The online world is changing. Fast. All the time. And for most parents, getting the work/life balance right is hard enough without keeping up with the latest social media settings, networking apps and internet news that might affect their child..
So what can you do to make sure you’re taking steps to look after your kids online? Because it’s not easy. Especially when it comes to tweens, who are at the crossroads between childhood and adolescence.
Tweens are entering a new game where they don’t know all the rules. Your job as a parent is to act as a sort of referee, and explain how the game works. The good news is, there’s advice out there to help. AVG has recently published an ebook online guide for parents, containing some really helpful principles for protecting your child online.
Here are a few of the top tips:
1. Stay up-to-date
Keeping on top of online news is hard, as we’ve established. But it really is important to do. It might help to streamline your research, and concentrate on a mix of the big boys (Facebook and Twitter) plus some popular online communities, like Club Penguin and Webkinz.
An important part of this process is finding out what your kids are interested in. Have they recently discovered Tumblr? Instagram? Slip questions about sites they might have visited into casual conversations, and then you have some specific sites to research potential threats and security issues.
2. Keep computing communal
It’s best to keep all the family computing in one place, especially for younger tweens and kids under ten. The web is a deep, sprawling place of wonders, but it’s not a place to be explored by young children alone. There are lots of dangers out there, and most of the time kids find them because they head out exploring by themselves.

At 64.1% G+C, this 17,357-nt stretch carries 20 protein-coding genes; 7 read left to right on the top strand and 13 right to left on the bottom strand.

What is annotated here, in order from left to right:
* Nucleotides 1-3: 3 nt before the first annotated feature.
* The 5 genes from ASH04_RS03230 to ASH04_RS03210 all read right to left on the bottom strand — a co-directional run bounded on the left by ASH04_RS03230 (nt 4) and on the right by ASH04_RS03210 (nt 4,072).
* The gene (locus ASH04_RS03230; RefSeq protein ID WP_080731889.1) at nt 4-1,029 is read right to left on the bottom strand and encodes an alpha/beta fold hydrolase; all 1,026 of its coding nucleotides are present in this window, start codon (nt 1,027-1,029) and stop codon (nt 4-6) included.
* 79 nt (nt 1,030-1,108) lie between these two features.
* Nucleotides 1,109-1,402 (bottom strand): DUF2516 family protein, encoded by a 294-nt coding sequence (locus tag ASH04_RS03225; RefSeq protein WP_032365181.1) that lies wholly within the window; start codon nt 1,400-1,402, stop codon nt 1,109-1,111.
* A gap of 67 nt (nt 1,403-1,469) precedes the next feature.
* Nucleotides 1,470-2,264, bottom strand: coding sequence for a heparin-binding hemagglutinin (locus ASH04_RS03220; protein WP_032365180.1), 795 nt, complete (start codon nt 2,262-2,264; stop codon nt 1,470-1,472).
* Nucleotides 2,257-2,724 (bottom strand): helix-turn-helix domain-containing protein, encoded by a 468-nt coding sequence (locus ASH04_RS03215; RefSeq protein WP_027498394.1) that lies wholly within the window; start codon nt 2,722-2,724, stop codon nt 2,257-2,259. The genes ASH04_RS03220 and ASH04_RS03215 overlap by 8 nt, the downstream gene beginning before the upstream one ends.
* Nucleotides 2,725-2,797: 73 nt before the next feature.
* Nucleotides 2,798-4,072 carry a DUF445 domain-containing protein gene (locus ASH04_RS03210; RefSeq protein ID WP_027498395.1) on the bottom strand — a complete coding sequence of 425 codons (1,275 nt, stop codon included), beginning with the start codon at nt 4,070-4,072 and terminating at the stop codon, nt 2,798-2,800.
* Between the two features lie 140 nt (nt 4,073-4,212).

So pick a room, probably the main family living room, and settle on that as the computing space. Be clear that that’s where the iPad or laptop lives, and that they are not to be taken up to bedrooms.
3. Remember the internet is forever
The web can create a bit of a false sense of security when it comes to ‘publishing’ stuff about ourselves. Because it’s not real publishing, is it? Nothing’s being physically printed? We can just delete it whenever we want. Right?
The answer is that you can delete posts, but as soon as you post something on the internet, anyone that sees it can copy it, save it and share it. So basically, anything you put up online could live forever, therefore it’s important that your kids understand that. Silly, angry or edgy status updates and photos might seem like disposable content when you post them, but they could live online forever – even if you delete them yourself.
4. Don’t forget the four Ps
Sounds like a minefield, doesn’t it? So how is your child supposed to make a well-judged assessment over what they post online, and where they post it?
This is where the four Ps come in: parents, principals, predators and the police. The basic premise is: don’t post anything online that these four should never see. This is a really useful and simple rule to explain to your children, and it’ll prepare them for life online.
Obviously, you might need to spend some time explaining why posting stuff might be a bad idea if any of these four see it. It’s up to you how much detail you go into, but the more you explain the risk of the four Ps reading certain posts you more likely it is that your child will be careful instead of carefree.
5. Use restrictive security settings
Security settings! They’re the bane of any online user’s life. Made deliberately hard to understand and even find – even by major sites such as Facebook – security settings are a confusing labyrinth of privacy boundaries.
But it’s vital you get your head around the key details. If your child has a profile on any social site – and they may be under the site’s minimum age for a profile, which is a different concern – they need to know who can see their profile and where their content can end up.
It may help to go through online security settings for different sites with them to help them understand. Their random online scribblings could easily end up in Google search results next to their name – which could be bad news if one of the four Ps finds it!